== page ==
Incorporating mindfulness into the everyday
By now you’ve probably heard about the benefits of mindfulness and meditation touted in the news – this ancient practice has garnered some serious mainstream attention in recent years as an antidote to the increasingly hectic lifestyles we seem to be living in the 21st century.
Allowing your mind and body the chance to stop, slow down and relax from the pressures of everyday life has been shown to help with a whole host of common ailments, from reducing anxiety to lowering blood pressure. But while it sounds good on paper, many of us don’t have the energy or the inclination to adopt a serious meditation practice into our daily lives.
The good news is, mindfulness can be practiced just about anywhere – at its core, mindfulness is simply the practice of being aware, focused and present. You don’t need any special skills or equipment and can incorporate the basic principles into other aspects of your life.
Interested in learning more? Here are three simple ways to incorporate a mindfulness practice into your everyday.
1. Colouring or painting
Colouring or painting is a great excuse to press pause on your busy day and focus on something simple and relaxing. Adult colouring books like the popular Mindfulness Colouring Book help encourage us to slow down and enjoy the simple act of colouring in. The intricate, sophisticated patterns found in colouring books and paint by number sets offer the chance to focus and direct your energy into one task. Try setting aside some time after work or on a lazy weekend morning to find a quiet space and colour, deliberately focusing only on filling the page. Any time your mind starts to wander, gently bring it back to the task at hand – it might be difficult at first, but as you start to settle in to the task you should naturally achieve a sort of flow and enjoy the calming affect focusing on colouring the patterns can bring.
2. Meditate on the commute
Meditating on a train, airplane or bus is a great way to start or end a busy day and can make an otherwise boring chunk of time less stressful and more enjoyable. Start by taking notice of your body or breath; mentally scan your body from your feet all the way to your head and take note of any sensations without trying to analyse or change them. If you can, close your eyes and follow the natural rhythm of your breath, counting each outbreath up to 10 and then starting again at the beginning. Even two minutes of this can help relieve anxiety and return your mind to a calmer place. If you like the idea but struggle to do it on your own, apps like Calm and Headspace both offer guided meditation sessions specifically for commuting.
3. Doing the washing up
Household chores may feel like a burden on your time but can actually be a great opportunity to unplug for a few minutes and release some tension. There’s a reason why some people report cleaning as a calming task – it’s because the simple act of focusing on the task helps relieve any burdens we might be feeling temporarily and give the mind a break. Next time you wash the dishes, try becoming more aware of each sensation, like how it feels when your hands hit the water. Notice any sounds or activity going on around you without getting involved – simply allow any noise to register in your consciousness. Take slow steady breaths and focus on cleaning each dish, as well as the satisfaction of a job well done. By making a few easy tweaks you can turn an everyday task into an opportunity to unplug from the busy world around you and restore some mental calm.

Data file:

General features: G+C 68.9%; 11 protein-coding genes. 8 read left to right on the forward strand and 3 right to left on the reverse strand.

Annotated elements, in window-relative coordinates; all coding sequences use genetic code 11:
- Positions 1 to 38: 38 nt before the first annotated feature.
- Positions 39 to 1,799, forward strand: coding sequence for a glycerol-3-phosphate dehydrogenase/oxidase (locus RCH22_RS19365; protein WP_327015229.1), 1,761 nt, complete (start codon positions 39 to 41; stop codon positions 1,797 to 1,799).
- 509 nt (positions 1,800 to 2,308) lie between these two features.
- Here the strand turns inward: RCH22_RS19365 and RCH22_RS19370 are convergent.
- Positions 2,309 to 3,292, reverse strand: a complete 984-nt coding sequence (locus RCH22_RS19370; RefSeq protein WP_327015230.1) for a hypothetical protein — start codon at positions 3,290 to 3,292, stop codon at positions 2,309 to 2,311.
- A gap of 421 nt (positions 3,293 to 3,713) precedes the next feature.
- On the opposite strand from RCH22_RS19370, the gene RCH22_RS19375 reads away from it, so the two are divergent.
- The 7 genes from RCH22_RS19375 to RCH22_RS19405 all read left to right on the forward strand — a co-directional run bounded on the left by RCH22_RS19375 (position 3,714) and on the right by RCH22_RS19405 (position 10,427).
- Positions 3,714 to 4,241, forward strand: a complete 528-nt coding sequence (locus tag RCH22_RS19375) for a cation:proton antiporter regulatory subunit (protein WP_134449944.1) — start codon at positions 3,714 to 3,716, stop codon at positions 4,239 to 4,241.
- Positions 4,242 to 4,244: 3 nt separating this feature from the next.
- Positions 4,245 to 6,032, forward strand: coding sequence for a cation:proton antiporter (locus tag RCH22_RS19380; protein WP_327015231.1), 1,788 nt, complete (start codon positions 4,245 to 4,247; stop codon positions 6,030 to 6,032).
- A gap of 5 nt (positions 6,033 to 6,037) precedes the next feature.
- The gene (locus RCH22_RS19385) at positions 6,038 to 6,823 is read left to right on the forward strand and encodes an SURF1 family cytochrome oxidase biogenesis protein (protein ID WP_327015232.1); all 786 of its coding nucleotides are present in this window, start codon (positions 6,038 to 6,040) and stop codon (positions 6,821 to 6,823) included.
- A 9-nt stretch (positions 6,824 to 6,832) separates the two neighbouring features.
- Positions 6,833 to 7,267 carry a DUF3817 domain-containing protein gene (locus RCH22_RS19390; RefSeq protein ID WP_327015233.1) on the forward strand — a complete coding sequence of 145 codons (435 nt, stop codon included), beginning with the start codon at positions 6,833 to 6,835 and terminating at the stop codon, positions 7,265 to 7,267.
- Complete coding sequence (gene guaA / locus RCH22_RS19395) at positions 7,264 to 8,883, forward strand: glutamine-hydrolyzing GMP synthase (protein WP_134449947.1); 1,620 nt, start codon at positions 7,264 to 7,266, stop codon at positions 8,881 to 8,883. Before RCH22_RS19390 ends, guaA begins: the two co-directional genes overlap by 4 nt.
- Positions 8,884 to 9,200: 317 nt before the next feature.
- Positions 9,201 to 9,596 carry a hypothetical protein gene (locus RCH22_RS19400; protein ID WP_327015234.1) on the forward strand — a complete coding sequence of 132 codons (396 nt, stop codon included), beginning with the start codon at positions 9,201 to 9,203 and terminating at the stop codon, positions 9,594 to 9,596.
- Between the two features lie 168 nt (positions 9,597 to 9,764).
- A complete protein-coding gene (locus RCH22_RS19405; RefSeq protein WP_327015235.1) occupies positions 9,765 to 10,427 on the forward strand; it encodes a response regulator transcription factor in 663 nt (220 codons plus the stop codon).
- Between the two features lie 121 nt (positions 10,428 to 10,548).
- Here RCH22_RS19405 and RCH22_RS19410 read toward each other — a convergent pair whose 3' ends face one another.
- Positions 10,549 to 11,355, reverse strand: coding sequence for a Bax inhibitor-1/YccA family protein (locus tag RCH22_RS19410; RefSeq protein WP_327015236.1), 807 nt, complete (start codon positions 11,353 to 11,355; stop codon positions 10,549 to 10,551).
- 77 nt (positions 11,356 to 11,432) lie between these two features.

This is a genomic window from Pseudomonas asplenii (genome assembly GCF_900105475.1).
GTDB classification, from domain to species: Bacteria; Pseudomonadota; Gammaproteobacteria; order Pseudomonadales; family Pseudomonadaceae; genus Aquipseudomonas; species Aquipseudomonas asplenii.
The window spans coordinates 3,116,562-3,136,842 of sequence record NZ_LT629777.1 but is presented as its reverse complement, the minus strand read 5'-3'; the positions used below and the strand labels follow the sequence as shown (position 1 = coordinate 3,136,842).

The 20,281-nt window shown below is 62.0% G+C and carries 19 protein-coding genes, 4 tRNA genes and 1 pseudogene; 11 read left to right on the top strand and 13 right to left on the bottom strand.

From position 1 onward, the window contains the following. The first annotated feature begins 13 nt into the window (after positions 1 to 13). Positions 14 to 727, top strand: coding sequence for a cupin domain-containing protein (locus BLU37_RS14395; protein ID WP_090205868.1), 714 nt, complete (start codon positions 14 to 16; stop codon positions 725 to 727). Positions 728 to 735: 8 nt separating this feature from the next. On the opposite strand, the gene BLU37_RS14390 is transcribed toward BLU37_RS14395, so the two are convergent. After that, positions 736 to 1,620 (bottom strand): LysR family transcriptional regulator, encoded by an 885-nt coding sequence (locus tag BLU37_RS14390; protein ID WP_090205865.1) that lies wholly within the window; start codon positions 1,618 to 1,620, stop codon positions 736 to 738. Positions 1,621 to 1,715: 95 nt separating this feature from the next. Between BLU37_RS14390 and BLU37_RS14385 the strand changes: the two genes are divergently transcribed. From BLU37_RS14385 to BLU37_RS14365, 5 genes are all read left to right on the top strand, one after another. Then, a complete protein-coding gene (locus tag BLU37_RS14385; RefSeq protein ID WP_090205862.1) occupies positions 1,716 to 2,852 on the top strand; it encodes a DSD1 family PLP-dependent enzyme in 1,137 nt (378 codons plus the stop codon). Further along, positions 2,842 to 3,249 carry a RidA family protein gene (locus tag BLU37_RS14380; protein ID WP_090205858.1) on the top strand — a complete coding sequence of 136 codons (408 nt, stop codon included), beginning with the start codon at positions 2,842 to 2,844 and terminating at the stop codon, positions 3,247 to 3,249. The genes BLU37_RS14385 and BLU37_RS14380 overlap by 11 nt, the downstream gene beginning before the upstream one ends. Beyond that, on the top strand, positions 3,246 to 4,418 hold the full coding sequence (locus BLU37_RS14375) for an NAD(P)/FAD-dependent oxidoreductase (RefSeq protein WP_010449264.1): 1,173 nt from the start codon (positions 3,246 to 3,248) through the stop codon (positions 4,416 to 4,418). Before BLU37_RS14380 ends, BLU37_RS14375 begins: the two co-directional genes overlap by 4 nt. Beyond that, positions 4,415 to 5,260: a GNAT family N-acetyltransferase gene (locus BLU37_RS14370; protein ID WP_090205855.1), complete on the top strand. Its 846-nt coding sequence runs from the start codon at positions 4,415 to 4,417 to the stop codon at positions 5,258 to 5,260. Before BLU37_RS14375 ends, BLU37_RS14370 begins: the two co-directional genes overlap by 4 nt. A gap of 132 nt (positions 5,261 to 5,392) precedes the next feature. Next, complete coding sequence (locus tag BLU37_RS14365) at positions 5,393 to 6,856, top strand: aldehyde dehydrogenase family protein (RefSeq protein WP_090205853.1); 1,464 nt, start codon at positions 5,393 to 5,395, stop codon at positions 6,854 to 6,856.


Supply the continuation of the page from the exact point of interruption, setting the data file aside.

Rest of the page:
Have you ever tried meditating? Are you tempted by the idea of mindfulness?
Silversurfer's Assistant Editor
Latest posts by Silversurfer's Assistant Editor (see all)
Leave a Comment!
Community Terms & Conditions
These content standards apply to any and all material which you contribute to our site (contributions), and to any interactive services associated with it.
You must comply with the spirit of the following standards as well as the letter. The standards apply to each part of any contribution as well as to its whole.
be accurate (where they state facts); be genuinely held (where they state opinions); and comply with applicable law in the UK and in any country from which they are posted.
Contributions must not:
contain any material which is defamatory of any person; or contain any material which is obscene, offensive, hateful or inflammatory; or promote sexually explicit material; or promote violence; promote discrimination based on race, sex, religion, nationality, disability, sexual orientation or age; or infringe any copyright, database right or trade mark of any other person; or be likely to deceive any person; or be made in breach of any legal duty owed to a third party, such as a contractual duty or a duty of confidence; or promote any illegal activity; or be threatening, abuse or invade another’s privacy, or cause annoyance, inconvenience or needless anxiety; or be likely to harass, upset, embarrass, alarm or annoy any other person; or be used to impersonate any person, or to misrepresent your identity or affiliation with any person; or give the impression that they emanate from us, if this is not the case; or advocate, promote or assist any unlawful act such as (by way of example only) copyright infringement or computer misuse.
Nurturing a safe environment
Our Silversurfers community is designed to foster friendships, based on trust, honesty, integrity and loyalty and is underpinned by these values.
We don't tolerate swearing, and reserve the right to remove any posts which we feel may offend others... let's keep it friendly!